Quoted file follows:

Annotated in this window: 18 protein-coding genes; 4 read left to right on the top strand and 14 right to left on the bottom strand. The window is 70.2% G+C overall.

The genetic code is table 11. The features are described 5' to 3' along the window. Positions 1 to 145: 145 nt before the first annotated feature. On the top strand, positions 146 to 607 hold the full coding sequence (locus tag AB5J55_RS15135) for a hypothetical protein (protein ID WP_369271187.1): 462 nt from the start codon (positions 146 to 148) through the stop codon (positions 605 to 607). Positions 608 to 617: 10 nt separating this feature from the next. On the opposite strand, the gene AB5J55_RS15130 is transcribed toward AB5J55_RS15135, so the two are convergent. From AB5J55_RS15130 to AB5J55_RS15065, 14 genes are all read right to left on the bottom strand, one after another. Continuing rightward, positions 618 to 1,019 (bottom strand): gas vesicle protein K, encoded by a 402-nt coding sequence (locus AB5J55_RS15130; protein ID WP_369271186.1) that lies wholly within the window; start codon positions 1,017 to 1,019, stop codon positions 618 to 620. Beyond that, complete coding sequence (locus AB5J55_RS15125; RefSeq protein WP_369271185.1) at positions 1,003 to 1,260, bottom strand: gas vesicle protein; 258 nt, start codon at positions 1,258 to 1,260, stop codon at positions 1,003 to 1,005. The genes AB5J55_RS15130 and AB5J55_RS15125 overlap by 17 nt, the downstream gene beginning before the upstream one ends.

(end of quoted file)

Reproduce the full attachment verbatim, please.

Annotated in this window: 18 protein-coding genes; 4 read left to right on the top strand and 14 right to left on the bottom strand. The window is 70.2% G+C overall.

The genetic code is table 11. The features are described 5' to 3' along the window. Positions 1 to 145: 145 nt before the first annotated feature. On the top strand, positions 146 to 607 hold the full coding sequence (locus tag AB5J55_RS15135) for a hypothetical protein (protein ID WP_369271187.1): 462 nt from the start codon (positions 146 to 148) through the stop codon (positions 605 to 607). Positions 608 to 617: 10 nt separating this feature from the next. On the opposite strand, the gene AB5J55_RS15130 is transcribed toward AB5J55_RS15135, so the two are convergent. From AB5J55_RS15130 to AB5J55_RS15065, 14 genes are all read right to left on the bottom strand, one after another. Continuing rightward, positions 618 to 1,019 (bottom strand): gas vesicle protein K, encoded by a 402-nt coding sequence (locus AB5J55_RS15130; protein ID WP_369271186.1) that lies wholly within the window; start codon positions 1,017 to 1,019, stop codon positions 618 to 620. Beyond that, complete coding sequence (locus AB5J55_RS15125; RefSeq protein WP_369271185.1) at positions 1,003 to 1,260, bottom strand: gas vesicle protein; 258 nt, start codon at positions 1,258 to 1,260, stop codon at positions 1,003 to 1,005. The genes AB5J55_RS15130 and AB5J55_RS15125 overlap by 17 nt, the downstream gene beginning before the upstream one ends.